President Calvin Coolidge signs a baseball for Hall of Fame pitcher Walter Johnson as other members of the Senators look on in 1924. Credit: Library of Congress via AP

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One hundred years ago, on Aug. 2, 1923, Calvin Coolidge took the oath of office as president of the United States, administered by his father, a local official, in the early morning hours by lamp light. The death of President Warren Harding had come as a surprise while Coolidge was on vacation at the old family home in Vermont.

As the former governor of Massachusetts, Coolidge became widely respected for his actions in the Boston police strike (“no right to strike against the public safety”). That gained him a nomination as vice president on the Republican ticket in 1920, which went on to win the election.

It is agreed by many today that Coolidge has been underrated as a president. In office he was noted for his modesty, dignity and taciturn manner ( “Silent Cal”), frugality and common sense.  The national debt from World War I was  reduced and taxes were lowered. The nation, as a whole, became more prosperous in an era of rapid change. No scandals, in contrast to those in the Harding administration.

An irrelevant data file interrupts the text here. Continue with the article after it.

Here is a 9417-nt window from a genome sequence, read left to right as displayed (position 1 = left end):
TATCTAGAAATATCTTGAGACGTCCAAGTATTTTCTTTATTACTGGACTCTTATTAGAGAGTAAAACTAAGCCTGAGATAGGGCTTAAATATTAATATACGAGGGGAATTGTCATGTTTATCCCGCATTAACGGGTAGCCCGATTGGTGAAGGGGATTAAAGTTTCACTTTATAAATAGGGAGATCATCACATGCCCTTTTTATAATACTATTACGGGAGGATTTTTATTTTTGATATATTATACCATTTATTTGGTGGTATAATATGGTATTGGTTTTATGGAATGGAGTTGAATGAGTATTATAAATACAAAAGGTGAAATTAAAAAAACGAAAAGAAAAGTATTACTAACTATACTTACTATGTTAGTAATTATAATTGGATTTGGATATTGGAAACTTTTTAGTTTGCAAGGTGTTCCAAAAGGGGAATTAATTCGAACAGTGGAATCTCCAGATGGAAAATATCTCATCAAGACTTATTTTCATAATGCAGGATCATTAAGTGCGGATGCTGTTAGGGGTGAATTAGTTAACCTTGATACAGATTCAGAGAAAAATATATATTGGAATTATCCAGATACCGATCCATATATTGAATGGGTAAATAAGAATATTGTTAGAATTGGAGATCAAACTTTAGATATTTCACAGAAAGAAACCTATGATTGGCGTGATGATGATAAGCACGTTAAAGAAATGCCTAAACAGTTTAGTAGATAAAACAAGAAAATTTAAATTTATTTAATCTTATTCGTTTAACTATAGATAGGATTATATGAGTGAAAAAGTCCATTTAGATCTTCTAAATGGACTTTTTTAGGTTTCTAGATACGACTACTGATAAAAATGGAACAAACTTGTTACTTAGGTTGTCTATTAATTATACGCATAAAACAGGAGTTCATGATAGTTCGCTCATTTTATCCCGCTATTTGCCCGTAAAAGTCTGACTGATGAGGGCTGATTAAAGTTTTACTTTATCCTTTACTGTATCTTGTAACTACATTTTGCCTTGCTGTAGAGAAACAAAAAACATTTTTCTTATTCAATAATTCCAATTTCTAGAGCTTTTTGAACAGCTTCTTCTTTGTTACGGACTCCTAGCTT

Although eligible to run for another full term in 1928, he did not do so. Fast forward one century. Two impeachments for then President Donald Trump, now  federally indicted on more charges than would seem possible, unproven charges of colluding with Russians, partisan riots of both right and left, charges of a stolen election, and it goes on and on. Just to be balanced here, the incumbent president now faces accusations of corruption in collusion with family members selling influence to foreigners.

An average citizen can be excused for being exhausted, fed up with all this. There are serious issues to be debated. We need somebody like Coolidge, and a 2024 election on issues of policy, not of whose baggage is heaviest with accused misdeeds. Too much to hope for?

Alan W. Boone